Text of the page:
Sonoma County Vine Hill Vineyard Conversion
Loopholes & Bad Apples
By Stephen J. Fuller-Rowell
Jane E. Nielson, Ph.D.
Bulldozers scraped the trees off another parcel on Highway 116 north of Sebastopol in October for another vineyard. In a letter to West County newspapers, Supervisor Efren Carrillo expressed outrage at this flouting of environmental rules and regulations. Even as Chair of Sonoma County Board of Supervisors, there was little he could do to immediately halt this recent devastation, other than calling in the District Attorney after the fact.
It is no coincidence that this land on the corner of Vine Hill Road is in escrow, apparently being sold to the same grape-grower who used questionable ‘legal’ tactics to take land further south along Highway 116 away from landowner John Jenkel, and then ripped all the trees out before anyone could stop him.
But the problem isn’t the occasional ‘bad apple’. In recent years, the County rules governing land use have been slanted in favor of conversion to grapes and other development. The result has been large-scale clearing of the land that is alarming the public, and which the County now seems unwilling to stop. Stripping parcels of all vegetation is allowed with little or no regard for the direct and cumulative impacts on neighbors, creeks, trees and wildlife.
Scientific studies have established that poorly regulated or unregulated tree removal, well development, and other such activities can have major effects on drainage and flows in creeks, can cause erosion and pollution, and can induce growth in inappropriate areas.
Nevertheless, our decision-makers have ensured, perhaps under pressure from powerful interests, that County planning staff must look at many of these activities with blinders on. Planners may not use their judgment and professional experience to ask the obvious questions and conduct reasonable research into activities that may be more than they appear. This is what is called a ‘ministerial’ process. Has the applicant checked all the right boxes? If yes, the permits are issued.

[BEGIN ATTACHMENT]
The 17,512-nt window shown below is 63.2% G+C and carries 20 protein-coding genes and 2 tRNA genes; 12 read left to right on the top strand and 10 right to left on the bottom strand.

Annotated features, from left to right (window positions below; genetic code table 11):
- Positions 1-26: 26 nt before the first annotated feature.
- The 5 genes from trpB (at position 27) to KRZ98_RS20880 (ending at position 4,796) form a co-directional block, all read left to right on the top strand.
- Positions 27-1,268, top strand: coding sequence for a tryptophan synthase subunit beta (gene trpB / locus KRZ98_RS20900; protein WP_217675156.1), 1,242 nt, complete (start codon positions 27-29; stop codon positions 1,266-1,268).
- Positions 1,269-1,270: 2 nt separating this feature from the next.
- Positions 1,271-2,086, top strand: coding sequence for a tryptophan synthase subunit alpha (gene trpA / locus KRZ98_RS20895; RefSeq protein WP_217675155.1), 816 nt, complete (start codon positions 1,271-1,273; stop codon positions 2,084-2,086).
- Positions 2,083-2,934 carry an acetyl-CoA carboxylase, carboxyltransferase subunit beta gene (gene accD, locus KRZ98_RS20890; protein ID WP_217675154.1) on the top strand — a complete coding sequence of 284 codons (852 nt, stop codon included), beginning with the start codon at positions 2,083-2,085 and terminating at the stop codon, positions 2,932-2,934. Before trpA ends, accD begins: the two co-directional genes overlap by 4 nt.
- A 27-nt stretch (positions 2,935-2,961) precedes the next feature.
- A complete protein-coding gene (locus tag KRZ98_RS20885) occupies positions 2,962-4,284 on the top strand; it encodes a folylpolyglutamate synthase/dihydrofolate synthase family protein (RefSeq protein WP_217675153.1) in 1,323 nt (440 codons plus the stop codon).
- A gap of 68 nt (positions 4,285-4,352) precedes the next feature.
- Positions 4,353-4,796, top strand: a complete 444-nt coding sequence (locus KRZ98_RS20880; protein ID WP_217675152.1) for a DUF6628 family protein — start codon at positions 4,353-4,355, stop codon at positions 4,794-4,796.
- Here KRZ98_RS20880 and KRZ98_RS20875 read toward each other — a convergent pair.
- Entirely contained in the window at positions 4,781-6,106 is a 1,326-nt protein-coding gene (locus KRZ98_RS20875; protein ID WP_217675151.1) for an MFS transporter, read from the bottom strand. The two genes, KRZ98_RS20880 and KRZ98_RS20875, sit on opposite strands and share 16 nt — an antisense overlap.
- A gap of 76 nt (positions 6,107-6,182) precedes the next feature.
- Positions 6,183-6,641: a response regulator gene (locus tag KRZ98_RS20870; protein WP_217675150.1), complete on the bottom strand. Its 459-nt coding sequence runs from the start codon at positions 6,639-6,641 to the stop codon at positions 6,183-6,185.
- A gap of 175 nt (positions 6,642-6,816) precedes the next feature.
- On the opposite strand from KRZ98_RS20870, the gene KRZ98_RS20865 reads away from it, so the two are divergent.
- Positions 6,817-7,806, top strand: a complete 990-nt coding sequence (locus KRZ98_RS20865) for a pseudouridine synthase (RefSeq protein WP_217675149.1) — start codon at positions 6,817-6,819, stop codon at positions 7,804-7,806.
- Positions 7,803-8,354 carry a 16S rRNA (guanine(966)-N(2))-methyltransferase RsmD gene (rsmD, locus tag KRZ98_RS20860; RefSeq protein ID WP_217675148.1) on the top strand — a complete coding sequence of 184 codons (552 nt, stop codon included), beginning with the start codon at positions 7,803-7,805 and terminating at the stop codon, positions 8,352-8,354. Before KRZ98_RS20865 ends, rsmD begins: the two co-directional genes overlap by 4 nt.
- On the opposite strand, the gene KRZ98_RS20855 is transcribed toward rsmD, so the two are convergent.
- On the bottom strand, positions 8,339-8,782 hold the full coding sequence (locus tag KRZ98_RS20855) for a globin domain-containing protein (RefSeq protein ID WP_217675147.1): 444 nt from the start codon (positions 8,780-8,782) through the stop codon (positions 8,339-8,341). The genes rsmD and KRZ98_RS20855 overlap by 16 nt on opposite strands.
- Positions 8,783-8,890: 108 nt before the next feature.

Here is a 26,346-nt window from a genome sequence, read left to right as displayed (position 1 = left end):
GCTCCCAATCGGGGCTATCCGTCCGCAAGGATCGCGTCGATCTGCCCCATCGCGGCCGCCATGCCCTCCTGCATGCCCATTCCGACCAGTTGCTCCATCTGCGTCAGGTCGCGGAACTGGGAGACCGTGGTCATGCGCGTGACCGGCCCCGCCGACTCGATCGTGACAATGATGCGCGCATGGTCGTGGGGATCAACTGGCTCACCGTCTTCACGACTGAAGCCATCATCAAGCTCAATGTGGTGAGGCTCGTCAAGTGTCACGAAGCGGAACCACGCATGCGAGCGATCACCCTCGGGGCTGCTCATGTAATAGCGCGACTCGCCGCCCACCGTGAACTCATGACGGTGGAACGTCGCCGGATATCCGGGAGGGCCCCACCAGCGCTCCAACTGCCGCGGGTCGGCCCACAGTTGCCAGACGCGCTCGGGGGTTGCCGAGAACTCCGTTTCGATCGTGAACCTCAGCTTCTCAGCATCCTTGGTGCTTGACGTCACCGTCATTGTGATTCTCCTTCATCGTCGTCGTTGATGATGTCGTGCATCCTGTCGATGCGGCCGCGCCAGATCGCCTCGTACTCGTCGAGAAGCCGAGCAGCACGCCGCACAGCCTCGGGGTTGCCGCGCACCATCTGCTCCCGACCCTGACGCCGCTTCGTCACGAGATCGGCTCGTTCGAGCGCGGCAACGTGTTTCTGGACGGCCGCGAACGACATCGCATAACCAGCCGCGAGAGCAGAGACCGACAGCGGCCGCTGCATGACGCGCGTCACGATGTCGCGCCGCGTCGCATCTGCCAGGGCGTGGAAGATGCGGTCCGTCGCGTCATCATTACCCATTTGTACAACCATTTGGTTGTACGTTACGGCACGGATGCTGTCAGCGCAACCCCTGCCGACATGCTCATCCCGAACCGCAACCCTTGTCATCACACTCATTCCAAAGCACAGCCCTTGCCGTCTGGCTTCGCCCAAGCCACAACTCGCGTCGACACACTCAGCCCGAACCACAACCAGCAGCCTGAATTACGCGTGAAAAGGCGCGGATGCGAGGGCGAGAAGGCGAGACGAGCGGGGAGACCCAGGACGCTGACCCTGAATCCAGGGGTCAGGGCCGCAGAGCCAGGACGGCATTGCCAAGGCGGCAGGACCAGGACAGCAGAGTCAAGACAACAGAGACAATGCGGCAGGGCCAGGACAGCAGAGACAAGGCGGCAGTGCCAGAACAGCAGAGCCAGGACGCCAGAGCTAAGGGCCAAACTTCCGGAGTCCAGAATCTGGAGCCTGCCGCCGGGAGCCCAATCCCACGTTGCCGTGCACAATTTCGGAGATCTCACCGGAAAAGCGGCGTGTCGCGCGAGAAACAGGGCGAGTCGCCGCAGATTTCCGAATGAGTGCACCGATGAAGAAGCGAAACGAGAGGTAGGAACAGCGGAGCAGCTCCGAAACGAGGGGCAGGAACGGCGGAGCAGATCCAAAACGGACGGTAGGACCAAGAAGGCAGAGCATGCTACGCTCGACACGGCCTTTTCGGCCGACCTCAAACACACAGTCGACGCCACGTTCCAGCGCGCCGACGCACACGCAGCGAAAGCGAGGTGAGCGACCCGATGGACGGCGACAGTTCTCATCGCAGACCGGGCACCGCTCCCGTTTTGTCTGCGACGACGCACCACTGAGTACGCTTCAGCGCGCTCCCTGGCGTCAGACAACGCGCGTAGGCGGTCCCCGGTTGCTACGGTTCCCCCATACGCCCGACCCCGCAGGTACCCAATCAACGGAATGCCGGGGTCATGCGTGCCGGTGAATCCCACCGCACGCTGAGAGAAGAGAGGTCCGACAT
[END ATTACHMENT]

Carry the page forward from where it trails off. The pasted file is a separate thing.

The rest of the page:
|Vine Hill Manzanita|
For more than 70 years, botanists and horticulturalists have recognized the unique ecological character of the Vine Hill area. Rare and endangered plants such as, Vine Hill Ceanothus and Vine Hill Clarkia bear its name as a testament to the special conditions found there. Sadly, now that the land has been illegally cleared, before any review could be done, we will never learn what plants were growing there.
A ‘ministerial’ process usually means no plant survey is done and the informed public has no opportunity to review or comment. We need to know what we and future generations are losing when projects like this are approved.
In addition, Sonoma County rules do not embrace the principles widely accepted elsewhere: that we must look at the impacts of an entire project, even if the applicant tries to disguise the development by chopping it up into small, seemingly harmless little packages, a practice otherwise known as ‘piece-mealing’. Activities that have the potential to cause significant impacts must be subject to an initial study that reveals all potential effects of the final project build-out, so that negative environmental impacts can be properly managed for the good of all.
Even when appropriate regulations are in force, many contain large loopholes or exceptions for certain development activities.
In an age when regulatory staff have been adversely affected by constrained budgets, time and again we see delay or lack of enforcement of laws on the books. There are ‘bad apples’ out there. They have learned that the risks of flagrantly ignoring the rules are low and the consequences minimal.